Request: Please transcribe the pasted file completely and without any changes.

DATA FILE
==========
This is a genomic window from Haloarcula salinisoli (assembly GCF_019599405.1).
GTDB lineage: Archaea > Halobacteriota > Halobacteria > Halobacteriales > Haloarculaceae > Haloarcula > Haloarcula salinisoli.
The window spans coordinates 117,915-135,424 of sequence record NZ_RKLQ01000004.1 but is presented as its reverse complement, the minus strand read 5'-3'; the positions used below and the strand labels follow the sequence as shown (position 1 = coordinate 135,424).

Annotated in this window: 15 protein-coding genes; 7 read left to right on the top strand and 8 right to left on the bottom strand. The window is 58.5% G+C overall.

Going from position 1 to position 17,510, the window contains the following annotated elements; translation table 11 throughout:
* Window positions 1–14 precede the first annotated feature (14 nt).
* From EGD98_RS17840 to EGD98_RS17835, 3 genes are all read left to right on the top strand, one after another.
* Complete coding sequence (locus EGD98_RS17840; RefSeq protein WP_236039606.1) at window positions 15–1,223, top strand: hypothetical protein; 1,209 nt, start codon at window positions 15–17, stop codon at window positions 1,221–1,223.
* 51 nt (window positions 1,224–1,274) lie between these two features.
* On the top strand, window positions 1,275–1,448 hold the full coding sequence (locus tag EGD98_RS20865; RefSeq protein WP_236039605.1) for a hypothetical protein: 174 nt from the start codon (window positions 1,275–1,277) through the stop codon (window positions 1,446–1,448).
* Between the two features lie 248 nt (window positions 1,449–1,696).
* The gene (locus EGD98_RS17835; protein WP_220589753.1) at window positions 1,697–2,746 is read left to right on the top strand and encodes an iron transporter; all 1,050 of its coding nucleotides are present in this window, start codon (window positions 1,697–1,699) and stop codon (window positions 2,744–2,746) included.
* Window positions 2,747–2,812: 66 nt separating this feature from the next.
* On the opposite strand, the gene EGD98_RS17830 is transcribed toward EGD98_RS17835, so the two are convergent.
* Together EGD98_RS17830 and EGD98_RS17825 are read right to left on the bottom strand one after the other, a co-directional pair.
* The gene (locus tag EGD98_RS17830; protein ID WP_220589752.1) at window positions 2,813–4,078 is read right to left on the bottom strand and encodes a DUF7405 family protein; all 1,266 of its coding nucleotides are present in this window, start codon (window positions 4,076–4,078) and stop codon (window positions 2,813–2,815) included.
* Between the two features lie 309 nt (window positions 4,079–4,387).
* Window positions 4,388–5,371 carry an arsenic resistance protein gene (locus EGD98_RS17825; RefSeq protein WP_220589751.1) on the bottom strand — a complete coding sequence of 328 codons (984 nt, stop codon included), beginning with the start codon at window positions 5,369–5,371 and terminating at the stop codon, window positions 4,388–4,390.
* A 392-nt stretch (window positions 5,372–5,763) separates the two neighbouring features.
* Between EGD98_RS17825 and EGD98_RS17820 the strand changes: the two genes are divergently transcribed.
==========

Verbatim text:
This is a genomic window from Haloarcula salinisoli (assembly GCF_019599405.1).
GTDB lineage: Archaea > Halobacteriota > Halobacteria > Halobacteriales > Haloarculaceae > Haloarcula > Haloarcula salinisoli.
The window spans coordinates 117,915-135,424 of sequence record NZ_RKLQ01000004.1 but is presented as its reverse complement, the minus strand read 5'-3'; the positions used below and the strand labels follow the sequence as shown (position 1 = coordinate 135,424).

Annotated in this window: 15 protein-coding genes; 7 read left to right on the top strand and 8 right to left on the bottom strand. The window is 58.5% G+C overall.

Going from position 1 to position 17,510, the window contains the following annotated elements; translation table 11 throughout:
* Window positions 1–14 precede the first annotated feature (14 nt).
* From EGD98_RS17840 to EGD98_RS17835, 3 genes are all read left to right on the top strand, one after another.
* Complete coding sequence (locus EGD98_RS17840; RefSeq protein WP_236039606.1) at window positions 15–1,223, top strand: hypothetical protein; 1,209 nt, start codon at window positions 15–17, stop codon at window positions 1,221–1,223.
* 51 nt (window positions 1,224–1,274) lie between these two features.
* On the top strand, window positions 1,275–1,448 hold the full coding sequence (locus tag EGD98_RS20865; RefSeq protein WP_236039605.1) for a hypothetical protein: 174 nt from the start codon (window positions 1,275–1,277) through the stop codon (window positions 1,446–1,448).
* Between the two features lie 248 nt (window positions 1,449–1,696).
* The gene (locus EGD98_RS17835; protein WP_220589753.1) at window positions 1,697–2,746 is read left to right on the top strand and encodes an iron transporter; all 1,050 of its coding nucleotides are present in this window, start codon (window positions 1,697–1,699) and stop codon (window positions 2,744–2,746) included.
* Window positions 2,747–2,812: 66 nt separating this feature from the next.
* On the opposite strand, the gene EGD98_RS17830 is transcribed toward EGD98_RS17835, so the two are convergent.
* Together EGD98_RS17830 and EGD98_RS17825 are read right to left on the bottom strand one after the other, a co-directional pair.
* The gene (locus tag EGD98_RS17830; protein ID WP_220589752.1) at window positions 2,813–4,078 is read right to left on the bottom strand and encodes a DUF7405 family protein; all 1,266 of its coding nucleotides are present in this window, start codon (window positions 4,076–4,078) and stop codon (window positions 2,813–2,815) included.
* Between the two features lie 309 nt (window positions 4,079–4,387).
* Window positions 4,388–5,371 carry an arsenic resistance protein gene (locus EGD98_RS17825; RefSeq protein WP_220589751.1) on the bottom strand — a complete coding sequence of 328 codons (984 nt, stop codon included), beginning with the start codon at window positions 5,369–5,371 and terminating at the stop codon, window positions 4,388–4,390.
* A 392-nt stretch (window positions 5,372–5,763) separates the two neighbouring features.
* Between EGD98_RS17825 and EGD98_RS17820 the strand changes: the two genes are divergently transcribed.